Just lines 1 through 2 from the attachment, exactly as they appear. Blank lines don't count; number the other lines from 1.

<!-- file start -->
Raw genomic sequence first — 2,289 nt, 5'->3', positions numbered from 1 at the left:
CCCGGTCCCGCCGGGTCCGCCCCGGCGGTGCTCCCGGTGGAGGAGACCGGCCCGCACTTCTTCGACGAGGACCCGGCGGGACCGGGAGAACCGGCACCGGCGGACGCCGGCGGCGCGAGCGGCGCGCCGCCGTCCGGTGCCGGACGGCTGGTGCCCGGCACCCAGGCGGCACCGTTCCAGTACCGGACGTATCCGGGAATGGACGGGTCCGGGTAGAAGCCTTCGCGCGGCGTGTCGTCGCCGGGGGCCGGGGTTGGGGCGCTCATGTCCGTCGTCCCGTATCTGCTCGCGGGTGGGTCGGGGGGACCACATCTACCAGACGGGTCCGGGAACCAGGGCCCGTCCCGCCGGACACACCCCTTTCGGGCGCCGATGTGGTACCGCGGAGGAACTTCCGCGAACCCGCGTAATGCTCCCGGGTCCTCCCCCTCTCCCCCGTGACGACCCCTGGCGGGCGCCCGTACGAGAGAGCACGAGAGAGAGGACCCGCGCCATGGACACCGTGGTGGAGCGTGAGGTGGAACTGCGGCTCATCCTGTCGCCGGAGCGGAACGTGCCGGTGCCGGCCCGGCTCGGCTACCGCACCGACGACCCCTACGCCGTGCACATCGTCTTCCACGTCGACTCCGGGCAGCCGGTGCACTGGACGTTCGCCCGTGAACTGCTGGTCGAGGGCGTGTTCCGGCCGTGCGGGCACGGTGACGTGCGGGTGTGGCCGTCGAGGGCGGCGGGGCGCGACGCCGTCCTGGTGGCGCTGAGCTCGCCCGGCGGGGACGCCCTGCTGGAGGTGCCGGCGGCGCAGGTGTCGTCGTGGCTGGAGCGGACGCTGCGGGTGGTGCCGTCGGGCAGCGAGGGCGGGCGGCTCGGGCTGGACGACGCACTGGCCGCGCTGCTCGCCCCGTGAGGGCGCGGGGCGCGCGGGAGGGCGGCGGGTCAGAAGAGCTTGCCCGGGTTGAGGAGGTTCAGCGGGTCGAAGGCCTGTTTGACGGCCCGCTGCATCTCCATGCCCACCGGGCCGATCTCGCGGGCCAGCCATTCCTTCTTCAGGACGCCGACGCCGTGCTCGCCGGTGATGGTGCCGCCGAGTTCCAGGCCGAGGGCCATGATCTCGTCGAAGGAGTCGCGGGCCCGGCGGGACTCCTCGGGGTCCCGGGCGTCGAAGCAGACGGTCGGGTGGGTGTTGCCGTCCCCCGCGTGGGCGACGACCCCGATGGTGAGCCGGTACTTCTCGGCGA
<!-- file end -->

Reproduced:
Raw genomic sequence first — 2,289 nt, 5'->3', positions numbered from 1 at the left:
CCCGGTCCCGCCGGGTCCGCCCCGGCGGTGCTCCCGGTGGAGGAGACCGGCCCGCACTTCTTCGACGAGGACCCGGCGGGACCGGGAGAACCGGCACCGGCGGACGCCGGCGGCGCGAGCGGCGCGCCGCCGTCCGGTGCCGGACGGCTGGTGCCCGGCACCCAGGCGGCACCGTTCCAGTACCGGACGTATCCGGGAATGGACGGGTCCGGGTAGAAGCCTTCGCGCGGCGTGTCGTCGCCGGGGGCCGGGGTTGGGGCGCTCATGTCCGTCGTCCCGTATCTGCTCGCGGGTGGGTCGGGGGGACCACATCTACCAGACGGGTCCGGGAACCAGGGCCCGTCCCGCCGGACACACCCCTTTCGGGCGCCGATGTGGTACCGCGGAGGAACTTCCGCGAACCCGCGTAATGCTCCCGGGTCCTCCCCCTCTCCCCCGTGACGACCCCTGGCGGGCGCCCGTACGAGAGAGCACGAGAGAGAGGACCCGCGCCATGGACACCGTGGTGGAGCGTGAGGTGGAACTGCGGCTCATCCTGTCGCCGGAGCGGAACGTGCCGGTGCCGGCCCGGCTCGGCTACCGCACCGACGACCCCTACGCCGTGCACATCGTCTTCCACGTCGACTCCGGGCAGCCGGTGCACTGGACGTTCGCCCGTGAACTGCTGGTCGAGGGCGTGTTCCGGCCGTGCGGGCACGGTGACGTGCGGGTGTGGCCGTCGAGGGCGGCGGGGCGCGACGCCGTCCTGGTGGCGCTGAGCTCGCCCGGCGGGGACGCCCTGCTGGAGGTGCCGGCGGCGCAGGTGTCGTCGTGGCTGGAGCGGACGCTGCGGGTGGTGCCGTCGGGCAGCGAGGGCGGGCGGCTCGGGCTGGACGACGCACTGGCCGCGCTGCTCGCCCCGTGAGGGCGCGGGGCGCGCGGGAGGGCGGCGGGTCAGAAGAGCTTGCCCGGGTTGAGGAGGTTCAGCGGGTCGAAGGCCTGTTTGACGGCCCGCTGCATCTCCATGCCCACCGGGCCGATCTCGCGGGCCAGCCATTCCTTCTTCAGGACGCCGACGCCGTGCTCGCCGGTGATGGTGCCGCCGAGTTCCAGGCCGAGGGCCATGATCTCGTCGAAGGAGTCGCGGGCCCGGCGGGACTCCTCGGGGTCCCGGGCGTCGAAGCAGACGGTCGGGTGGGTGTTGCCGTCCCCCGCGTGGGCGACGACCCCGATGGTGAGCCGGTACTTCTCGGCGA